Despite an inflation-driven cost estimate more than $1 million over budget, a split Great Bend City Council Monday night voted to proceed with plans for the new Police Station/Municipal Court Building.
City Administrator Kendal Francis delivered the news of the burgeoning price tag.
“Of course, we’ve been talking about inflation,” he said. “About three weeks ago, we were notified the cost of the project has increased.”
The issue was set as the topic of a work session Monday night. But, it was moved to an agenda item because the council needed to make some quick decisions on how to continue in light of the new estimates.
Alan Youngers of Wichita-based project manager McCown-Gordon Construction presented the information. His firm has the job of developing a guaranteed maximum price for the project.
“This is a snapshot in time of what we would anticipate this project to cost if you were to go out for bids today,” he said. “This is not binding. This is not the guaranteed maximum price.”
As originally envisioned, the new structure would cost an estimated total of $7.6 million and consist of a 20,000-square-foot facility at 12th and Baker on what is now a city parking lot. A .10% city sales tax to help pay off the project bonds was approved in the Nov. 2, 2021, general election.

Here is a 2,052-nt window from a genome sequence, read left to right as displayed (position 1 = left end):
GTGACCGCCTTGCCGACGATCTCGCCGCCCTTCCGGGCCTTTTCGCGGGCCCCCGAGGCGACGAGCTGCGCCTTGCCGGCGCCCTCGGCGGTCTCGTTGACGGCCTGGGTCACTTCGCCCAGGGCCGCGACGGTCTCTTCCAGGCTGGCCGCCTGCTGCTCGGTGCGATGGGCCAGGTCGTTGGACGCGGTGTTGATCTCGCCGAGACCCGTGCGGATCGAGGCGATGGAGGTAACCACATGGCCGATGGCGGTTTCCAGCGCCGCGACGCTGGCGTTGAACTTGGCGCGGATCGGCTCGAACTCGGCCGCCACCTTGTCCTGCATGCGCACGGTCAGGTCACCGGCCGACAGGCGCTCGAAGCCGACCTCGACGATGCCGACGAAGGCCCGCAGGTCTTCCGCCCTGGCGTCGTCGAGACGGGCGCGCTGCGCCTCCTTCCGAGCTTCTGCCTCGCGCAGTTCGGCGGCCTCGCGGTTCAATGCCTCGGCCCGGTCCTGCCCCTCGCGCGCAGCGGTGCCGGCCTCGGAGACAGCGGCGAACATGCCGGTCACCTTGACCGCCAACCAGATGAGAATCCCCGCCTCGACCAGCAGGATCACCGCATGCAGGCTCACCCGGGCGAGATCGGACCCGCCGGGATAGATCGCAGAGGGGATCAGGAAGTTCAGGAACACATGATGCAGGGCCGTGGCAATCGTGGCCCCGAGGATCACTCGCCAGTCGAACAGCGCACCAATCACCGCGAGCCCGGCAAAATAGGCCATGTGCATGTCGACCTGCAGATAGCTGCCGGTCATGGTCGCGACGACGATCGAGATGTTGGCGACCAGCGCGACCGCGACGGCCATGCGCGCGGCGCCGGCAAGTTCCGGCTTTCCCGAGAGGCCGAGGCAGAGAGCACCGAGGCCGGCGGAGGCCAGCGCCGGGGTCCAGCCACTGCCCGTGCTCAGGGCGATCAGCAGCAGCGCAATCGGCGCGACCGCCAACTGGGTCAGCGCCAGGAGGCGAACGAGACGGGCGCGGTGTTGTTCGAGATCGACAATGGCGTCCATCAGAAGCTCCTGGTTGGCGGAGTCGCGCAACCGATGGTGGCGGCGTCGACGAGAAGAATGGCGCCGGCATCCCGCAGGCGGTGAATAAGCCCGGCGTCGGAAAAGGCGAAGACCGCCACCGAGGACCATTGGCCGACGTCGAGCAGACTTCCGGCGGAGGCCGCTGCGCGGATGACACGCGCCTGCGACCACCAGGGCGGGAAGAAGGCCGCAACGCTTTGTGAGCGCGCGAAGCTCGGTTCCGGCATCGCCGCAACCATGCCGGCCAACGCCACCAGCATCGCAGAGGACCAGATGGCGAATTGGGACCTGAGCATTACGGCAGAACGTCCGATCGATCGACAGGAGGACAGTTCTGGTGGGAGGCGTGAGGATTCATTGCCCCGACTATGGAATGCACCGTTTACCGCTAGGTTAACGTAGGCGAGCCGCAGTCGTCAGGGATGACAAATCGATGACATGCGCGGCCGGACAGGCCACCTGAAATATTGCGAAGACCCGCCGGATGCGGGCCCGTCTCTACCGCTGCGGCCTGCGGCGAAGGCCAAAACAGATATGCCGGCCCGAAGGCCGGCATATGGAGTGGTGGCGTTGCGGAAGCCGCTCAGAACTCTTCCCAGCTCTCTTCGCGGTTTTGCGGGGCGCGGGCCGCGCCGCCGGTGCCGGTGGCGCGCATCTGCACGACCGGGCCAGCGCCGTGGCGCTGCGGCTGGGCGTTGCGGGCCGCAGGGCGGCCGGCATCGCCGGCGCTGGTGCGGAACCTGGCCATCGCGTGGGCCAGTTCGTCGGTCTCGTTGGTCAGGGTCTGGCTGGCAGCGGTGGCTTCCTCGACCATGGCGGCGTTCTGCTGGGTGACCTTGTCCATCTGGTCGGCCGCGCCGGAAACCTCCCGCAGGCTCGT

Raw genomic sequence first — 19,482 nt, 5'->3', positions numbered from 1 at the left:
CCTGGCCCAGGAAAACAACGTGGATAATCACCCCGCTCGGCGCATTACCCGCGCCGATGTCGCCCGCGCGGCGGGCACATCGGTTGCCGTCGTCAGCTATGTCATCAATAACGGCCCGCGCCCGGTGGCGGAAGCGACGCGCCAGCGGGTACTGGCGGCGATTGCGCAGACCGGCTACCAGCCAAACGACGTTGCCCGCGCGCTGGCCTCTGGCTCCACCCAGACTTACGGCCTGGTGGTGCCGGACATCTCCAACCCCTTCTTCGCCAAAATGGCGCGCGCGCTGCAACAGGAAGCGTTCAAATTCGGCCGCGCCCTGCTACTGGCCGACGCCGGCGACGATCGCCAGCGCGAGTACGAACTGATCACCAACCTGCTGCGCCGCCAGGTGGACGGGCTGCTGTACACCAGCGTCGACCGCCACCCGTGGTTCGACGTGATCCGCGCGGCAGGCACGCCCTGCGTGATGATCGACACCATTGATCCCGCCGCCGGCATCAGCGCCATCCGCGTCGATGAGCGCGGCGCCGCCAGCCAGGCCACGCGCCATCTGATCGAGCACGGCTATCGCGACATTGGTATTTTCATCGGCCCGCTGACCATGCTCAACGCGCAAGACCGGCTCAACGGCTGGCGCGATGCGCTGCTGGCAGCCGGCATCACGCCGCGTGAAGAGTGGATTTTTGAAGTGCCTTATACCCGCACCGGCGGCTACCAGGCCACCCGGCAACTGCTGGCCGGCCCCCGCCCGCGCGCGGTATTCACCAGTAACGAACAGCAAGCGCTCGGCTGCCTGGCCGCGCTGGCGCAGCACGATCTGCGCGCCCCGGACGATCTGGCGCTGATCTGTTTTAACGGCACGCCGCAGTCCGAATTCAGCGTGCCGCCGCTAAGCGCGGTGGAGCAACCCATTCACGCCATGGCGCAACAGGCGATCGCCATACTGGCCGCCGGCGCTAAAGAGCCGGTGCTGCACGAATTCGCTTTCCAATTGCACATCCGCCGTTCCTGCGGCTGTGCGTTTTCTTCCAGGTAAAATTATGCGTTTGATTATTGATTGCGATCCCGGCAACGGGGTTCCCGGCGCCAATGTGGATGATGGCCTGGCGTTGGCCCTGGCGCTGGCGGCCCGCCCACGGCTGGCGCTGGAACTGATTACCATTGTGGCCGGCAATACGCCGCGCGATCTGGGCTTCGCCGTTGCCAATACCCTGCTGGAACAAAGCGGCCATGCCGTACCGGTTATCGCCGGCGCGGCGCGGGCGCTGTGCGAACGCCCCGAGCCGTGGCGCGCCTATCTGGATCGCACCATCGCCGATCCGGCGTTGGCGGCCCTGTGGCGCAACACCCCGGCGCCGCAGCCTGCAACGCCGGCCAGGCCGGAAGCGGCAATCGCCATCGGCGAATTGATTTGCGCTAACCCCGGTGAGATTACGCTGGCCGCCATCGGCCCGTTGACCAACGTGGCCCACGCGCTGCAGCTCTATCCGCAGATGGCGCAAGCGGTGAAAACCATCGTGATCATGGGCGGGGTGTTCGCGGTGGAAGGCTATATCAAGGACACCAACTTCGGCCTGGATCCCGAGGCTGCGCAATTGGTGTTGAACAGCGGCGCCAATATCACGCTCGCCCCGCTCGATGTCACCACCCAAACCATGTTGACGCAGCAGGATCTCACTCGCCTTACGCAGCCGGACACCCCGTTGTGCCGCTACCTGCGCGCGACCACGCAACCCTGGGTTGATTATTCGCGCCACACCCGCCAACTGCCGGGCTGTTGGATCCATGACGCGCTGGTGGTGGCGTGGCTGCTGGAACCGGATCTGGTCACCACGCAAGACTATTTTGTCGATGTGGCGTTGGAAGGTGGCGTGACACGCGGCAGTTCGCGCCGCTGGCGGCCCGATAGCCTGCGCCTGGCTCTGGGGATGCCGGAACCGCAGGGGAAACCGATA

The estimated construction cost was in the neighborhood of $6.3 million, with the city having about $1.5 million set aside for the project. The bonds will fund about $5.4 million.
However, now the construction cost estimate is around $8.3 million with the total cost coming in at $9.1 million. That is about $1.4 million over the first projections, Youngers said.
And, “prices are increasing at a growing rate,” he said.
Youngers ticked through the city’s wish list for the new building. He recommended some possible cuts that would shave the price, most of which wouldn’t make a serious dent.
But, he did suggest removing the Municipal Court from the project. This would eliminate 34,000 square feet and save $1.2 million.
“Reducing the size of the facility is the easiest way to save dollars,” said Paul Michell from the project architectural firm GLMV of Wichita. “This gets us close.”
However, the building would still be around $400,000 over budget. And, “we as designers feel there is a lot of synergy for keeping them together.”
It was mentioned keeping the court in the existing location until another site, possibly a new city hall should that materialize in the future.
“This is your project,” Michell said. “You have some decisions to make.”
All or nothing
“I guess I just wanted to have two options for you guys,” Mayor Cody Schmidt said. “When we were hit with those numbers, we were kind of star struck because, unfortunately, like these guys said, that’s the nature of the beast.”
The could keep shaving features, he said. But, “before long you didn’t have a building worth building.”
Ward 1 Councilman Alan Moeder moved to proceed with the design to include the court. It passed 6-2 with Ward 1 Councilwoman Linsdsey Krom-Craven and Ward 4 Councilwoman Natalie Towns voting against it.
“Everybody does realize that puts us a million dollars behind leaving that courtroom building in there,” Towns said. She suggested postponing a decision on the court.
But, most on the council said it was all or nothing and the cost was going to go nowhere but up.
The decision made Monday night is only to continue with the design. It didn’t set the maximum price for the project.